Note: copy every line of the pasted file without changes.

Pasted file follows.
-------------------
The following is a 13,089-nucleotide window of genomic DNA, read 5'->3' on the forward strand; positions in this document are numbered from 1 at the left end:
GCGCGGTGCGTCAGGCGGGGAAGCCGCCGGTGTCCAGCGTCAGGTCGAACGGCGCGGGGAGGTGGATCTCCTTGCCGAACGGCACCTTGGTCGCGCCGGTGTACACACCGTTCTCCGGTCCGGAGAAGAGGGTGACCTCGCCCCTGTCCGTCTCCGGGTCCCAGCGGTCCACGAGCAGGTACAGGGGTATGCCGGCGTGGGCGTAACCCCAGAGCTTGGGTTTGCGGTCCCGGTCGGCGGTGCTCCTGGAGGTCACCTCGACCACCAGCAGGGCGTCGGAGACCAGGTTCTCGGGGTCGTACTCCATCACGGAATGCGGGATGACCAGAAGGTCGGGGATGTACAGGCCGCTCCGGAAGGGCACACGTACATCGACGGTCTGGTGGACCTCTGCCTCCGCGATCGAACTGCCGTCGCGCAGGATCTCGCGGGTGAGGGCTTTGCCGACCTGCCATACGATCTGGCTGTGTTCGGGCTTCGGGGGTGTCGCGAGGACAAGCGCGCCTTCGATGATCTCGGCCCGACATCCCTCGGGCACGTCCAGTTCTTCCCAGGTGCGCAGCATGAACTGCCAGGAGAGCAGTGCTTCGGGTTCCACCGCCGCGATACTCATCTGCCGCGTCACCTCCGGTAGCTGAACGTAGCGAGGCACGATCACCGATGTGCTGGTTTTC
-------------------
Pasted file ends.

The following is a 13,089-nucleotide window of genomic DNA, read 5'->3' on the forward strand; positions in this document are numbered from 1 at the left end:
GCGCGGTGCGTCAGGCGGGGAAGCCGCCGGTGTCCAGCGTCAGGTCGAACGGCGCGGGGAGGTGGATCTCCTTGCCGAACGGCACCTTGGTCGCGCCGGTGTACACACCGTTCTCCGGTCCGGAGAAGAGGGTGACCTCGCCCCTGTCCGTCTCCGGGTCCCAGCGGTCCACGAGCAGGTACAGGGGTATGCCGGCGTGGGCGTAACCCCAGAGCTTGGGTTTGCGGTCCCGGTCGGCGGTGCTCCTGGAGGTCACCTCGACCACCAGCAGGGCGTCGGAGACCAGGTTCTCGGGGTCGTACTCCATCACGGAATGCGGGATGACCAGAAGGTCGGGGATGTACAGGCCGCTCCGGAAGGGCACACGTACATCGACGGTCTGGTGGACCTCTGCCTCCGCGATCGAACTGCCGTCGCGCAGGATCTCGCGGGTGAGGGCTTTGCCGACCTGCCATACGATCTGGCTGTGTTCGGGCTTCGGGGGTGTCGCGAGGACAAGCGCGCCTTCGATGATCTCGGCCCGACATCCCTCGGGCACGTCCAGTTCTTCCCAGGTGCGCAGCATGAACTGCCAGGAGAGCAGTGCTTCGGGTTCCACCGCCGCGATACTCATCTGCCGCGTCACCTCCGGTAGCTGAACGTAGCGAGGCACGATCACCGATGTGCTGGTTTTC